Another year on, another year older
One of the great myths is that we grow old gracefully.
Absolute rubbish. We lurch from being young, active and viable, too old, useless and invisible in the snap of an eye.
There’s nothing graceful about it.
And once so-called middle age or this business of 50 being the new 40, and 60 being the new 50, makes not one iota of difference. There’s no going back.
Like having a baby where no one prepares you for the number of nappies you are going to have to change, few warn you that advancing age is accompanied by discomfort and some pain.
Take shoes, for example.
For me the first, niggling signal of youth passing was a pair of fire engine red, stiletto courts with killer, chrome spike heels.
One of 23 carefully chosen, sexy, high heels kept in boxes in my wardrobe along with one pair of flat, gold, summer sandals and a pair of tennis shoes.
One fateful day, I kicked the red heels off under the desk to discover putting them back on was ever so slightly, but noticeably painful.
Today I have 23 pairs of flat, sexless ‘sensible’ shoes and one pair of glorious midnight blue Italian stilettos in a soft bag, just to remind me of a past life.
The pain, of course, is the arrival of a bunion - or two as is the usually case, one on each foot.
Genetic, one is told, and even with debilitating surgery, stilettos are out. Forever.
Then there are the little injuries that no longer heal.
You cannot see a mark on my left thumb, but for the past two years it has been prickly and numb.
This is because, scuba diving off Lady Elliot Island I did what you never do. I touched a spiny Crown of Thorns starfish with a bare hand.
The discipline of decades of diving went out the window and I was stuck with a tiny barb that was toxic, painful and obviously capable of permanent nerve damage.
In other words, I was no longer performing as well as I could and as well as I had to in that environment.
Then there’s the revolt of the core body.
Always limber, always supple, and always size 12.
Without warning you have stretched to size 14 and like yeast are still rising.
Then you notice you are walking slower. Not because you are in the mood to amble along, but because your body has slowed down a notch and it takes mental and physical effort to get up to your usual walking pace.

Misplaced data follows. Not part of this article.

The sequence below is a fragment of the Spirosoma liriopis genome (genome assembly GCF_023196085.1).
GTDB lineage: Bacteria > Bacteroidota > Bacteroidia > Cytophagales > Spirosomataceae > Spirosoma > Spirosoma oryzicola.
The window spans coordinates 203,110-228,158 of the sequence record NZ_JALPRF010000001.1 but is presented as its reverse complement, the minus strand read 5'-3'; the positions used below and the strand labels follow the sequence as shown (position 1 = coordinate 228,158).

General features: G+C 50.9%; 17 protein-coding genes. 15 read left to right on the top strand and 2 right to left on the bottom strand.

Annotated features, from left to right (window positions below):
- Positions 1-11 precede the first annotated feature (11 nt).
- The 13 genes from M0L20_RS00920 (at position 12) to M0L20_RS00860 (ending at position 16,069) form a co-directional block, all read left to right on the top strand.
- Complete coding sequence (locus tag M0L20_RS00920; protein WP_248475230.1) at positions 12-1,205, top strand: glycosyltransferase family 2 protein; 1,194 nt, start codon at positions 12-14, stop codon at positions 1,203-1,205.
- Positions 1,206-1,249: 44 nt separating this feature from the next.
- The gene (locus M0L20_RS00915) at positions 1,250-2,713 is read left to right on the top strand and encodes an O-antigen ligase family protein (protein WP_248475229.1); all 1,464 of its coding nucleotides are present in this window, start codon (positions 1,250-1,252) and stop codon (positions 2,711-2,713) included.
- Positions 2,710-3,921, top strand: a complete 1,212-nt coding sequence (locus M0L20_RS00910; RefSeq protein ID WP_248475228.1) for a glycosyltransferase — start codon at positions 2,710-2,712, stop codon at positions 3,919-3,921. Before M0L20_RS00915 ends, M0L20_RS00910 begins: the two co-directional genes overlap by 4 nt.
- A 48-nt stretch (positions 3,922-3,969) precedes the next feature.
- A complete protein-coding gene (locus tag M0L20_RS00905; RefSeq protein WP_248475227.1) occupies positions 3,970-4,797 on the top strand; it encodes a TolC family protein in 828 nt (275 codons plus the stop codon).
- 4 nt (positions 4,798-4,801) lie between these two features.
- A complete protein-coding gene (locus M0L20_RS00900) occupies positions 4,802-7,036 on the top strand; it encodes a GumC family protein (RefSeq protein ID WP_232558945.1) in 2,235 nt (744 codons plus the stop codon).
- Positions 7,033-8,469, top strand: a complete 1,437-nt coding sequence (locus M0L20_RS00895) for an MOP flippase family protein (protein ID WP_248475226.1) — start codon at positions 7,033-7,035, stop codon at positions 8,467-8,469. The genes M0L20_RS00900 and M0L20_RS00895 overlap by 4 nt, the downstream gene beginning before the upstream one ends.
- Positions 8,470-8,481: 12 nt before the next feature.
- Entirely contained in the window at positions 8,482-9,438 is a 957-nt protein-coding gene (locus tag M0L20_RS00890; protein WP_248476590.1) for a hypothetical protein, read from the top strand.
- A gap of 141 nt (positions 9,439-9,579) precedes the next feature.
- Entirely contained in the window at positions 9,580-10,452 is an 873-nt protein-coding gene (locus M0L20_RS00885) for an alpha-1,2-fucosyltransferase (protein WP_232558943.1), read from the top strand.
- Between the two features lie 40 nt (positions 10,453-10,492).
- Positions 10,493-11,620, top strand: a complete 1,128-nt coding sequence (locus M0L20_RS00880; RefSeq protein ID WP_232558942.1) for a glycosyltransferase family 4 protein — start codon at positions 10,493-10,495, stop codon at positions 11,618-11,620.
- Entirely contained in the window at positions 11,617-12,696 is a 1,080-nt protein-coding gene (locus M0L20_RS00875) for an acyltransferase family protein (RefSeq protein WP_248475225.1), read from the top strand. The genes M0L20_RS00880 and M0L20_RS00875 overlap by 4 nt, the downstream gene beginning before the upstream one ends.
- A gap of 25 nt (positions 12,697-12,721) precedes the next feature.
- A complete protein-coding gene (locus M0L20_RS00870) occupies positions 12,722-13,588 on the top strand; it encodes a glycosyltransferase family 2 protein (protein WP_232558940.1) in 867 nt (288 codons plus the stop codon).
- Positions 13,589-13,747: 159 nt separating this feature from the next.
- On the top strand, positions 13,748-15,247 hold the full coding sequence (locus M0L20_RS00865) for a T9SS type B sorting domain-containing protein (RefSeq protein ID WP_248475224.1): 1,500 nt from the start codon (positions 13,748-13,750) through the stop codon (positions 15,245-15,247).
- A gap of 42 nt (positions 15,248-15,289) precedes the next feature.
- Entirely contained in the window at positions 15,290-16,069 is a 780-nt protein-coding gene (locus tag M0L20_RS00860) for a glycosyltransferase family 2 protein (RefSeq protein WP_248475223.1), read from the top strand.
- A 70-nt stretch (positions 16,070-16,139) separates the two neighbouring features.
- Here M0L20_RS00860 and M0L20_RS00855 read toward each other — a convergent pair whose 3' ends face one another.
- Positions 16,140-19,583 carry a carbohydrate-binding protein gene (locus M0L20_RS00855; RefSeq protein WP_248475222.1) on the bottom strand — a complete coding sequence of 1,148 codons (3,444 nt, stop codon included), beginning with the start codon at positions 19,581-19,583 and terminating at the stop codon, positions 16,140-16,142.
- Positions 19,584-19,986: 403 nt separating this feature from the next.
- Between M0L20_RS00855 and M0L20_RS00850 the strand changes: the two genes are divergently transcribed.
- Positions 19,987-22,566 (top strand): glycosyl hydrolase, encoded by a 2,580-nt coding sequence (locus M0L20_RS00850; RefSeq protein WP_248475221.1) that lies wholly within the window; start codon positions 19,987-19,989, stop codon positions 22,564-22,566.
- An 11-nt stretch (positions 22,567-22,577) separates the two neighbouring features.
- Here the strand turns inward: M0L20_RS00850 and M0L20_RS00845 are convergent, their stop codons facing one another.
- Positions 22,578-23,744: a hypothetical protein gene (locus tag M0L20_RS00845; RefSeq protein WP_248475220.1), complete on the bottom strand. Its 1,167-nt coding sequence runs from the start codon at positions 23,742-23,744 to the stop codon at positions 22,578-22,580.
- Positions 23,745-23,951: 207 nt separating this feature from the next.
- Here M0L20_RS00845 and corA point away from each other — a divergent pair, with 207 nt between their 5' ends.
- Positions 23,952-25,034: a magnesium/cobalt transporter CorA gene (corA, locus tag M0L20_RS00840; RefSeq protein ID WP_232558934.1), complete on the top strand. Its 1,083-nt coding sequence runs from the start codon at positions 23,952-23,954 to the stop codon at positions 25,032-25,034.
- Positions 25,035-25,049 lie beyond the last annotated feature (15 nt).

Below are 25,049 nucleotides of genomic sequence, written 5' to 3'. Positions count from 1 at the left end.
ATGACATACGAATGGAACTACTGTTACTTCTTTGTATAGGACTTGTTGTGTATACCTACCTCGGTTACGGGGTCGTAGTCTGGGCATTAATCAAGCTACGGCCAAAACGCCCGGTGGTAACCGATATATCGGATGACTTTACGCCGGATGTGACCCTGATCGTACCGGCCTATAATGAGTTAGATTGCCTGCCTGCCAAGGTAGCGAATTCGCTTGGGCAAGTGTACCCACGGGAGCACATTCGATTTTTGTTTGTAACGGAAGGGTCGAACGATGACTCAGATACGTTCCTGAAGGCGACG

Little things that you took for granted apparently just a few weeks ago, are now questionable, or even downright impossible.
Climbing the fence to get the passionfruit hanging over the top now takes consideration. Can it be done? Or is it necessary to ask someone younger?
And that’s when the penny drops.
You’re getting slower, fatter, older.
And that’s just the beginning.
When you decide it is prudent to cover your arms and legs because of the emerging, and evidently permanent, appearance of brown splotches your wardrobe takes a turn for the worst.
Clothes that disguise.
There’s plenty of clichés out there to make you feel better at this change in circumstances, including the most oft used – it’s better than the alternative.
But as your slim, lithe, attractive body slowly deteriorates and the vision in reflections is a wrinkled, rounded stranger, life becomes a Kubler Ross moment and a study of her famous final stage of growth.
The new challenge is how to make the last quarter of life as fulfilling or even more so than the past stages.
Contact Bridge one is told is a game that holds the secret of healthy living well into old age and this has been revealed by medical research from the University of California, no less.
Trouble is it appears to be played by old people with nothing else to do.
For me there’s Rose Hacker who died in May 2008 aged 101. She was at that time, considered the world’s oldest newspaper columnist.
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